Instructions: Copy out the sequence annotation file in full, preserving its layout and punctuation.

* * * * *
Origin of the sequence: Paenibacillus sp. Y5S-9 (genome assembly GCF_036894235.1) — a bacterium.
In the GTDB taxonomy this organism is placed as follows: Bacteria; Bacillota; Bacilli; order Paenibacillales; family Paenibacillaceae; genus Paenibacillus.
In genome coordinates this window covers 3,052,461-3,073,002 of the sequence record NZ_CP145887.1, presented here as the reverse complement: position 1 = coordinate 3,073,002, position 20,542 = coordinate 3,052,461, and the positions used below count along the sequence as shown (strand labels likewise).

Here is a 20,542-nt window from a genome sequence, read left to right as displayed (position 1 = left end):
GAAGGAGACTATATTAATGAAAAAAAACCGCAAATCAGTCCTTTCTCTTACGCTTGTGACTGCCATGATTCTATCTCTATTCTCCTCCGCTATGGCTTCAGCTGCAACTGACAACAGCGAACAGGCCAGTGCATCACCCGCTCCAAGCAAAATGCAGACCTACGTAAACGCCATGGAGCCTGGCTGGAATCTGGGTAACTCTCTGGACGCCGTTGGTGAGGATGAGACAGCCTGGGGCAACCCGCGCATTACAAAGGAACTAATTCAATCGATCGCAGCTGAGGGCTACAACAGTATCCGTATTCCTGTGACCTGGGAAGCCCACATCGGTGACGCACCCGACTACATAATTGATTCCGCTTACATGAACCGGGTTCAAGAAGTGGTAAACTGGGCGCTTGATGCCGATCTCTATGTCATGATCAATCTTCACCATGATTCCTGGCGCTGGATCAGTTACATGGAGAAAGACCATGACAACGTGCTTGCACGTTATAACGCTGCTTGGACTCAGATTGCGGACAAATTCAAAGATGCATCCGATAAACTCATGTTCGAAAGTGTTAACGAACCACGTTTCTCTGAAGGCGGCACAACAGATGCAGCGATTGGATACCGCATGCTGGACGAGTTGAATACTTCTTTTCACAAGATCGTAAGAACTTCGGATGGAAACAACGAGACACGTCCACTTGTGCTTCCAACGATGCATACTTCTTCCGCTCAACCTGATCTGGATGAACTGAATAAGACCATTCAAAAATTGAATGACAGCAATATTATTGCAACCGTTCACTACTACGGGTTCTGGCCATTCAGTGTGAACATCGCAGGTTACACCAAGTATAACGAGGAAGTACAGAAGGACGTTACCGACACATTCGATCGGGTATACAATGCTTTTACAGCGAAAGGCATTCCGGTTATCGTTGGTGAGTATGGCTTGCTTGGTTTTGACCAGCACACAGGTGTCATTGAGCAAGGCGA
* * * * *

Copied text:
Origin of the sequence: Paenibacillus sp. Y5S-9 (genome assembly GCF_036894235.1) — a bacterium.
In the GTDB taxonomy this organism is placed as follows: Bacteria; Bacillota; Bacilli; order Paenibacillales; family Paenibacillaceae; genus Paenibacillus.
In genome coordinates this window covers 3,052,461-3,073,002 of the sequence record NZ_CP145887.1, presented here as the reverse complement: position 1 = coordinate 3,073,002, position 20,542 = coordinate 3,052,461, and the positions used below count along the sequence as shown (strand labels likewise).

Here is a 20,542-nt window from a genome sequence, read left to right as displayed (position 1 = left end):
GAAGGAGACTATATTAATGAAAAAAAACCGCAAATCAGTCCTTTCTCTTACGCTTGTGACTGCCATGATTCTATCTCTATTCTCCTCCGCTATGGCTTCAGCTGCAACTGACAACAGCGAACAGGCCAGTGCATCACCCGCTCCAAGCAAAATGCAGACCTACGTAAACGCCATGGAGCCTGGCTGGAATCTGGGTAACTCTCTGGACGCCGTTGGTGAGGATGAGACAGCCTGGGGCAACCCGCGCATTACAAAGGAACTAATTCAATCGATCGCAGCTGAGGGCTACAACAGTATCCGTATTCCTGTGACCTGGGAAGCCCACATCGGTGACGCACCCGACTACATAATTGATTCCGCTTACATGAACCGGGTTCAAGAAGTGGTAAACTGGGCGCTTGATGCCGATCTCTATGTCATGATCAATCTTCACCATGATTCCTGGCGCTGGATCAGTTACATGGAGAAAGACCATGACAACGTGCTTGCACGTTATAACGCTGCTTGGACTCAGATTGCGGACAAATTCAAAGATGCATCCGATAAACTCATGTTCGAAAGTGTTAACGAACCACGTTTCTCTGAAGGCGGCACAACAGATGCAGCGATTGGATACCGCATGCTGGACGAGTTGAATACTTCTTTTCACAAGATCGTAAGAACTTCGGATGGAAACAACGAGACACGTCCACTTGTGCTTCCAACGATGCATACTTCTTCCGCTCAACCTGATCTGGATGAACTGAATAAGACCATTCAAAAATTGAATGACAGCAATATTATTGCAACCGTTCACTACTACGGGTTCTGGCCATTCAGTGTGAACATCGCAGGTTACACCAAGTATAACGAGGAAGTACAGAAGGACGTTACCGACACATTCGATCGGGTATACAATGCTTTTACAGCGAAAGGCATTCCGGTTATCGTTGGTGAGTATGGCTTGCTTGGTTTTGACCAGCACACAGGTGTCATTGAGCAAGGCGA